Policy Updates

On the Hill Updates: June 22, 2018

Reproductive Health, Rights, and Justice

The latest attempt to sink the ACA

On June 20, the administration released its final rule governing association health plans (AHPs), which allow small businesses and the self-employed to purchase insurance collectively at less expensive group rates.The rule stems from an executive order that Trump signed in October aimed at providing alternatives to the Affordable Care Act (ACA) in an effort to weaken the law. The administration hopes to encourage healthier individuals who may need less coverage to sign up for AHPs, leaving sicker people in the ACA exchanges without the benefit of younger, healthier individuals balancing the risk pool — resulting in weakened ACA consumer protections and increased coverage costs for those who remain in the exchanges. Expanded associated health plans can be offered as soon as September 1. NCJW opposes this rule, which is the administration’s latest attempt to dismantle the ACA.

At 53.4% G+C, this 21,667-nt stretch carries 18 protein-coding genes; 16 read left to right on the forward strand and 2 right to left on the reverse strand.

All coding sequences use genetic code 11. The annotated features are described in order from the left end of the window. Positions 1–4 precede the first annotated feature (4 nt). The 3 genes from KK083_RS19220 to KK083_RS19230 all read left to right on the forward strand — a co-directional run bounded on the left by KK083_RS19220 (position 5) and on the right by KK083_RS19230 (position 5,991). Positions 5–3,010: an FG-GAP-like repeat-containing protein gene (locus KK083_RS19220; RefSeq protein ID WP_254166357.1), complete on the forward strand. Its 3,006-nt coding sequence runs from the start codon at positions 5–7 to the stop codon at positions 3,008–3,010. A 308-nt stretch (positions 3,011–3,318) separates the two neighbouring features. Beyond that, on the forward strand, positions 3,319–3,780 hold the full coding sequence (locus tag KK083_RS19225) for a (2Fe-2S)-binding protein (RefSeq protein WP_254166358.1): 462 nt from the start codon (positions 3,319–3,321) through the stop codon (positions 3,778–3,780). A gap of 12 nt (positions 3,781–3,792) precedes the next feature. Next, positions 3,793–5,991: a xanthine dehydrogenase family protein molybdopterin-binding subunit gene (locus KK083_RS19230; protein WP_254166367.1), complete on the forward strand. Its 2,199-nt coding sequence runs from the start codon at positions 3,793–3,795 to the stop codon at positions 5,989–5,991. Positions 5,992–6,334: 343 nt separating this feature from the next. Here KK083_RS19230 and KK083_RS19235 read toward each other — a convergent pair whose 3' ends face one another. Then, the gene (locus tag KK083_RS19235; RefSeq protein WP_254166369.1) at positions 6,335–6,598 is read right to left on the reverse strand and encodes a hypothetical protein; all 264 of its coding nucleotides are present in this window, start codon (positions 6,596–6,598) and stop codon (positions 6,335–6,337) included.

Federal Courts

Flake holds up judicial nominations

This week, Sen.Jeff Flake (R-AZ), who serves on the Senate Judiciary Committee, announced that he will not vote to advance any circuit court nominees to the full Senate until the administration negotiates with him regarding travel restrictions to Cuba and tariff issues. As the Senate Judiciary Committee is made up of 11 Republicans and 10 Democrats, any one Republican on the Committee has the ability to halt President Trump’s judicial nominees. Senate Judiciary Committee Chairman Charles Grassley (R-IA) has indicated that he will not schedule any committee votes for judicial nominees until this issue has been resolved. So far, Flake’s position has delayed the committee vote on Britt Grant, who has been nominated to the Eleventh Circuit Court of Appeals, is on Trump’s short list of potential Supreme Court nominees, and whom NCJW opposes because of her hostile record on reproductive rights, among other concerns.